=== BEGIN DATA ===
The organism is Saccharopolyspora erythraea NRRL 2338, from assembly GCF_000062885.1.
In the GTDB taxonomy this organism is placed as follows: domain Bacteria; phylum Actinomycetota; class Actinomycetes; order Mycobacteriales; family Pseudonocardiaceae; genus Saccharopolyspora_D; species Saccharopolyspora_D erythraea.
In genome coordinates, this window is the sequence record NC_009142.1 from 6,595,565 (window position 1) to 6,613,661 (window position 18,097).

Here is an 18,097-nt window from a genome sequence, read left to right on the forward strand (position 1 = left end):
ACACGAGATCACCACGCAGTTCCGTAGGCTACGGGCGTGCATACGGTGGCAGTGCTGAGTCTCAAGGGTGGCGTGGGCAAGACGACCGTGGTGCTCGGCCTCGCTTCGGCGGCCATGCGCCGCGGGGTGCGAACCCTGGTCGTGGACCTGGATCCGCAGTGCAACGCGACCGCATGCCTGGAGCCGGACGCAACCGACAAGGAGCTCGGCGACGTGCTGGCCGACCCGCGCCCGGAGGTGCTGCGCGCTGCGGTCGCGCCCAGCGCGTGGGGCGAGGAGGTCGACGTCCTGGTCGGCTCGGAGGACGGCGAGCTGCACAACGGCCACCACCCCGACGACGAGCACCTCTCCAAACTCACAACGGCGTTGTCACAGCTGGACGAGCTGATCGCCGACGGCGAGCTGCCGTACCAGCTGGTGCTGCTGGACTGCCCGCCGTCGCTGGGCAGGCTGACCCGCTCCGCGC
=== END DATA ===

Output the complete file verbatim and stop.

The organism is Saccharopolyspora erythraea NRRL 2338, from assembly GCF_000062885.1.
In the GTDB taxonomy this organism is placed as follows: domain Bacteria; phylum Actinomycetota; class Actinomycetes; order Mycobacteriales; family Pseudonocardiaceae; genus Saccharopolyspora_D; species Saccharopolyspora_D erythraea.
In genome coordinates, this window is the sequence record NC_009142.1 from 6,595,565 (window position 1) to 6,613,661 (window position 18,097).

Here is an 18,097-nt window from a genome sequence, read left to right on the forward strand (position 1 = left end):
ACACGAGATCACCACGCAGTTCCGTAGGCTACGGGCGTGCATACGGTGGCAGTGCTGAGTCTCAAGGGTGGCGTGGGCAAGACGACCGTGGTGCTCGGCCTCGCTTCGGCGGCCATGCGCCGCGGGGTGCGAACCCTGGTCGTGGACCTGGATCCGCAGTGCAACGCGACCGCATGCCTGGAGCCGGACGCAACCGACAAGGAGCTCGGCGACGTGCTGGCCGACCCGCGCCCGGAGGTGCTGCGCGCTGCGGTCGCGCCCAGCGCGTGGGGCGAGGAGGTCGACGTCCTGGTCGGCTCGGAGGACGGCGAGCTGCACAACGGCCACCACCCCGACGACGAGCACCTCTCCAAACTCACAACGGCGTTGTCACAGCTGGACGAGCTGATCGCCGACGGCGAGCTGCCGTACCAGCTGGTGCTGCTGGACTGCCCGCCGTCGCTGGGCAGGCTGACCCGCTCCGCGC